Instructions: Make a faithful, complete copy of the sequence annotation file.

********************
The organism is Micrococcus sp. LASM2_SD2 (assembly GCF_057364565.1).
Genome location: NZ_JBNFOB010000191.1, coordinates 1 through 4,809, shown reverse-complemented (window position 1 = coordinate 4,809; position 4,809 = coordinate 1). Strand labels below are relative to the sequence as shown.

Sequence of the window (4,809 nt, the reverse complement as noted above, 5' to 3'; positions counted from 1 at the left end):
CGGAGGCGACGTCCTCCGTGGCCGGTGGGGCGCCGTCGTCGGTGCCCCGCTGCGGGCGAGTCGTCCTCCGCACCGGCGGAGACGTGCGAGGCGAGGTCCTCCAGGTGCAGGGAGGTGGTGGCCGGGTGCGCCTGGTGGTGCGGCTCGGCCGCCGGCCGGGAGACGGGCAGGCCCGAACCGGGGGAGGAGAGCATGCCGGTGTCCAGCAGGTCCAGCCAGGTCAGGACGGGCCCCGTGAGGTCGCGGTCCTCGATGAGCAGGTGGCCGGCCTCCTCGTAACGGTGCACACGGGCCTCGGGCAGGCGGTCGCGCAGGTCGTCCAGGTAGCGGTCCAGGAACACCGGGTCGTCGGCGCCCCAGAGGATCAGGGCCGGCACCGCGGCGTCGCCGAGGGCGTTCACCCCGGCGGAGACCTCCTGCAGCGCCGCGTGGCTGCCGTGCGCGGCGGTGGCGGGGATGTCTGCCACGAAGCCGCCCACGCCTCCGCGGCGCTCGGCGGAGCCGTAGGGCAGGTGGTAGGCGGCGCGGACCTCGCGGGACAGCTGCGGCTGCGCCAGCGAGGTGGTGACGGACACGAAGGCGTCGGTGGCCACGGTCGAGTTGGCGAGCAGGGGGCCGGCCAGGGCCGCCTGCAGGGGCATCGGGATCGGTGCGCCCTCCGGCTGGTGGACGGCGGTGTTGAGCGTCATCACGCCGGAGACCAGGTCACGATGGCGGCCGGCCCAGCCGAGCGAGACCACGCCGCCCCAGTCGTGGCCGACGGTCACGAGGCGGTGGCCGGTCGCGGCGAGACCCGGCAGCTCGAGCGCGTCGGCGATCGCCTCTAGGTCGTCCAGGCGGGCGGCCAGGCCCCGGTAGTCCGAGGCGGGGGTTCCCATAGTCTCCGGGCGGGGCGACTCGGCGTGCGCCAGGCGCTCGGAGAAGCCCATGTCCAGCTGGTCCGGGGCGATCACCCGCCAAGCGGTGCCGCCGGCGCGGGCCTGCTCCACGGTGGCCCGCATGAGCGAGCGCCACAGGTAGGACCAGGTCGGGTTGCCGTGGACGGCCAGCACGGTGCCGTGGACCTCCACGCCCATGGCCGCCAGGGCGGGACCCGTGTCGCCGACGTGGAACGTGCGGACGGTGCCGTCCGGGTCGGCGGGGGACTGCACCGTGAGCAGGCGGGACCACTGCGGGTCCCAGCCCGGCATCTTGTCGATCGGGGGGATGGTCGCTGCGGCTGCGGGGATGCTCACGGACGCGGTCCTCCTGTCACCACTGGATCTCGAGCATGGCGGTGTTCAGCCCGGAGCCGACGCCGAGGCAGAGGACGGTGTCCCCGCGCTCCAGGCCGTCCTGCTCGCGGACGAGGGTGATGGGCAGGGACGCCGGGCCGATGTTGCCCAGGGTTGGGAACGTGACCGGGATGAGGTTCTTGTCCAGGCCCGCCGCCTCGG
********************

The organism is Micrococcus sp. LASM2_SD2 (assembly GCF_057364565.1).
Genome location: NZ_JBNFOB010000191.1, coordinates 1 through 4,809, shown reverse-complemented (window position 1 = coordinate 4,809; position 4,809 = coordinate 1). Strand labels below are relative to the sequence as shown.

Sequence of the window (4,809 nt, the reverse complement as noted above, 5' to 3'; positions counted from 1 at the left end):
CGGAGGCGACGTCCTCCGTGGCCGGTGGGGCGCCGTCGTCGGTGCCCCGCTGCGGGCGAGTCGTCCTCCGCACCGGCGGAGACGTGCGAGGCGAGGTCCTCCAGGTGCAGGGAGGTGGTGGCCGGGTGCGCCTGGTGGTGCGGCTCGGCCGCCGGCCGGGAGACGGGCAGGCCCGAACCGGGGGAGGAGAGCATGCCGGTGTCCAGCAGGTCCAGCCAGGTCAGGACGGGCCCCGTGAGGTCGCGGTCCTCGATGAGCAGGTGGCCGGCCTCCTCGTAACGGTGCACACGGGCCTCGGGCAGGCGGTCGCGCAGGTCGTCCAGGTAGCGGTCCAGGAACACCGGGTCGTCGGCGCCCCAGAGGATCAGGGCCGGCACCGCGGCGTCGCCGAGGGCGTTCACCCCGGCGGAGACCTCCTGCAGCGCCGCGTGGCTGCCGTGCGCGGCGGTGGCGGGGATGTCTGCCACGAAGCCGCCCACGCCTCCGCGGCGCTCGGCGGAGCCGTAGGGCAGGTGGTAGGCGGCGCGGACCTCGCGGGACAGCTGCGGCTGCGCCAGCGAGGTGGTGACGGACACGAAGGCGTCGGTGGCCACGGTCGAGTTGGCGAGCAGGGGGCCGGCCAGGGCCGCCTGCAGGGGCATCGGGATCGGTGCGCCCTCCGGCTGGTGGACGGCGGTGTTGAGCGTCATCACGCCGGAGACCAGGTCACGATGGCGGCCGGCCCAGCCGAGCGAGACCACGCCGCCCCAGTCGTGGCCGACGGTCACGAGGCGGTGGCCGGTCGCGGCGAGACCCGGCAGCTCGAGCGCGTCGGCGATCGCCTCTAGGTCGTCCAGGCGGGCGGCCAGGCCCCGGTAGTCCGAGGCGGGGGTTCCCATAGTCTCCGGGCGGGGCGACTCGGCGTGCGCCAGGCGCTCGGAGAAGCCCATGTCCAGCTGGTCCGGGGCGATCACCCGCCAAGCGGTGCCGCCGGCGCGGGCCTGCTCCACGGTGGCCCGCATGAGCGAGCGCCACAGGTAGGACCAGGTCGGGTTGCCGTGGACGGCCAGCACGGTGCCGTGGACCTCCACGCCCATGGCCGCCAGGGCGGGACCCGTGTCGCCGACGTGGAACGTGCGGACGGTGCCGTCCGGGTCGGCGGGGGACTGCACCGTGAGCAGGCGGGACCACTGCGGGTCCCAGCCCGGCATCTTGTCGATCGGGGGGATGGTCGCTGCGGCTGCGGGGATGCTCACGGACGCGGTCCTCCTGTCACCACTGGATCTCGAGCATGGCGGTGTTCAGCCCGGAGCCGACGCCGAGGCAGAGGACGGTGTCCCCGCGCTCCAGGCCGTCCTGCTCGCGGACGAGGGTGATGGGCAGGGACGCCGGGCCGATGTTGCCCAGGGTTGGGAACGTGACCGGGATGAGGTTCTTGTCCAGGCCCGCCGCCTCGG